A colleague of mine recently posted a blog about the Black Hats getting the job done and rightfully so. Hackers have been pillaging the countryside lately. How many company compromises have there been over the last 3 months? More than there should be!

Yes, the White Hats get it, but it’s just going to take time. It will take diligence, time and more time. We all know security awareness training is the key, but how can we all make this *really* effective? We all know, or at least should, that training needs to be on-going and updated with new and relevant content. It needs to be consistent with the times and not some ‘ad hoc’, outdated SAT program.

So, say we have a good solid security awareness program in place and it’s ready to go. Now the challenge is how do we get our employees to listen, learn and practice these security guidelines? There are three options. One is to provide the training and just pray and hope people listen and follow it. Well, we know how successful that has been. Two, we provide training and have some type of reward system. If a manger or member of the audit team was to discover a good security finding, such as an employee questioning a person entering the corporate office without a proper name badge (stopping someone from piggybacking in) and then reporting this to security. This is a good thing so far! For this good task, a notification goes out to the company about this great deed along with a $25 gift certificate to Home Depot or the like. Another option is risk factor (punishment). What if a person’s was fined or fired for not adhering to a company’s information security policy? What if an executive’s compensation was directly related to information security metrics/goals? What if an employee is fined $50 dollars for having their password on a post-it on their desk?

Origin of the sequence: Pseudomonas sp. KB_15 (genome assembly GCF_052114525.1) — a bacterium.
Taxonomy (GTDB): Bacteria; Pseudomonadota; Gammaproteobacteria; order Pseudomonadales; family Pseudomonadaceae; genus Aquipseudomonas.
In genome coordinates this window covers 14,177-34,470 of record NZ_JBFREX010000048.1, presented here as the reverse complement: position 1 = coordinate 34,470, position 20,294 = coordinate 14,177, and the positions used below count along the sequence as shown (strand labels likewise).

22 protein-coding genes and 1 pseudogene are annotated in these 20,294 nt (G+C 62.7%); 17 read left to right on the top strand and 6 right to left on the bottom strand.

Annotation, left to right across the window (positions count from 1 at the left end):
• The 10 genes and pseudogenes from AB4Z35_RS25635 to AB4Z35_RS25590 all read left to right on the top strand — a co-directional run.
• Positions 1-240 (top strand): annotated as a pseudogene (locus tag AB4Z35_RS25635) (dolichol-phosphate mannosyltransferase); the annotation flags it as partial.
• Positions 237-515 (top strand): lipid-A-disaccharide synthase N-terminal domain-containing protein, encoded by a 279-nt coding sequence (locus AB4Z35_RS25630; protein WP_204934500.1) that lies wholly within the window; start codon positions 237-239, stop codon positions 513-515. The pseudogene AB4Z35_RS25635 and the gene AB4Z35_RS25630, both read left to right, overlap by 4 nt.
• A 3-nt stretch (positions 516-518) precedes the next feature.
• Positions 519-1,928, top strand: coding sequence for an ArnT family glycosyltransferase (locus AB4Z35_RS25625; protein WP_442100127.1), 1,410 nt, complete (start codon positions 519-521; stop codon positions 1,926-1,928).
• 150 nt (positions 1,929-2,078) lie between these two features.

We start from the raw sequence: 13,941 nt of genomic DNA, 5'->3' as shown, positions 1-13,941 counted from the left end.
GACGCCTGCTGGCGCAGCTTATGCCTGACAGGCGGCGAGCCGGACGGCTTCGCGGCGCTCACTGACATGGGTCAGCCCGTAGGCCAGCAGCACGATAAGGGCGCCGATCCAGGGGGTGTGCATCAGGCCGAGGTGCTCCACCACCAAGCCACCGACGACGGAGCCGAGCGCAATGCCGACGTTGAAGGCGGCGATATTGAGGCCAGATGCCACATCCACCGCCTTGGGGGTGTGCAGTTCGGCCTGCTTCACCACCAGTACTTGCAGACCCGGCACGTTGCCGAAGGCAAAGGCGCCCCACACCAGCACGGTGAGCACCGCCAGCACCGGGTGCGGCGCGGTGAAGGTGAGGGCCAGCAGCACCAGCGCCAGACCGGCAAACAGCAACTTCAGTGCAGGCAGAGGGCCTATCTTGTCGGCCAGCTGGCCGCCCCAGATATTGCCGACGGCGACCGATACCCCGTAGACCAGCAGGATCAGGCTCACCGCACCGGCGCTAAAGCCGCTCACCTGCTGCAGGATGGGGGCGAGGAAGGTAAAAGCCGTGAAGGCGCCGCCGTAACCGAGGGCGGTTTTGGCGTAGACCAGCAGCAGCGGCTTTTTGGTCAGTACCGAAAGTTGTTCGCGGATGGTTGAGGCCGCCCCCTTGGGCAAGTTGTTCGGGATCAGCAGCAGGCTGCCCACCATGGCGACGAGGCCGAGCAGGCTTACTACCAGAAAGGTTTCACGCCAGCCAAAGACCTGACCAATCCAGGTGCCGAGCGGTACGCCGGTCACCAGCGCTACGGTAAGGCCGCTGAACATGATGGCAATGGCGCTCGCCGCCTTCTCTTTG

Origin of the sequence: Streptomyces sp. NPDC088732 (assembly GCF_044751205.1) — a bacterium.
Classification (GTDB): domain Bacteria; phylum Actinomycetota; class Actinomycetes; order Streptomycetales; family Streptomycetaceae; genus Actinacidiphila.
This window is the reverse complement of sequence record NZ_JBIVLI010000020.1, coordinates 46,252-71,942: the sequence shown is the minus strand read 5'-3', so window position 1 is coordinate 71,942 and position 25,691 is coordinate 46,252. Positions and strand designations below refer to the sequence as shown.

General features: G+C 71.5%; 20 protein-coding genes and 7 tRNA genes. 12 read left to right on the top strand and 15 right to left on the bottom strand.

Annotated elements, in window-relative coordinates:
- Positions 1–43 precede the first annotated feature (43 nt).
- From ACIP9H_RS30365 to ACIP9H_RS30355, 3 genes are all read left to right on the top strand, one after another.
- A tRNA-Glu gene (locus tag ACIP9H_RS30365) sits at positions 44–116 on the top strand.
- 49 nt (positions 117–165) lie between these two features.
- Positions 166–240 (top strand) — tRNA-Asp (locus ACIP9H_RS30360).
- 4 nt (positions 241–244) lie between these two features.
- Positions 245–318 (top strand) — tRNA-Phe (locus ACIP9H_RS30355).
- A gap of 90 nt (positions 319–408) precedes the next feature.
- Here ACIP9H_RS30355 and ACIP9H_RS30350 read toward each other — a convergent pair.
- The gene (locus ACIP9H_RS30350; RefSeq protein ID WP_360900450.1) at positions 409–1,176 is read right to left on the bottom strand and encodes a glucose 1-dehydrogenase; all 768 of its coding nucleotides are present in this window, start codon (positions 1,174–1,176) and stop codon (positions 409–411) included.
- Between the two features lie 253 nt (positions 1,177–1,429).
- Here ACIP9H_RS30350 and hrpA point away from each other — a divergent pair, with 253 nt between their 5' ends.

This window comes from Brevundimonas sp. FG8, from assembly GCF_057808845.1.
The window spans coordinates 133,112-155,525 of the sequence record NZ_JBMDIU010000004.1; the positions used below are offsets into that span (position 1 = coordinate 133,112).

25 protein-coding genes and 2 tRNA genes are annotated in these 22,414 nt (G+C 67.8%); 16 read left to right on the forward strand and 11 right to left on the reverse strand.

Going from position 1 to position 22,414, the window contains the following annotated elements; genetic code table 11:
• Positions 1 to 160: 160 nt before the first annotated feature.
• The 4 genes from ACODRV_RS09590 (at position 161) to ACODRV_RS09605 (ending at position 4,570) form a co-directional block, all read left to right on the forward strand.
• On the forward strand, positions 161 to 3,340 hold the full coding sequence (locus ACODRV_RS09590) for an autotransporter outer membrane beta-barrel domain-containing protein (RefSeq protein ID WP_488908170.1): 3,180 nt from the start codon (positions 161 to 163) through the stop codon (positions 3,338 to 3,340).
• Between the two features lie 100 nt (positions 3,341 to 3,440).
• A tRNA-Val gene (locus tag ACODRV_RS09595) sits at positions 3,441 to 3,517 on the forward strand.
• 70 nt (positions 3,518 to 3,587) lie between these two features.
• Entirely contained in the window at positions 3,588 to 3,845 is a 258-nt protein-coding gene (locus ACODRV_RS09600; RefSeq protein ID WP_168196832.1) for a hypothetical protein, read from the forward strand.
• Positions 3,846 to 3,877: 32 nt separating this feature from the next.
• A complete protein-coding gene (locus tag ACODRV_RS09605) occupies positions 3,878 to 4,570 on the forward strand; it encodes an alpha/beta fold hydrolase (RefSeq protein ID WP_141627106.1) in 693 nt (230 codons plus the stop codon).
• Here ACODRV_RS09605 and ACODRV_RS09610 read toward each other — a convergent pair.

The White Hats can do it, but it will require a shift in approach and behavior. All of this will take time and diligence. Who said it was going to be easy? Nothing worth doing is every easy…or so the saying goes.

Tim Trow is a Senior Consultant at Zensar.

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Posted by Tim Trow

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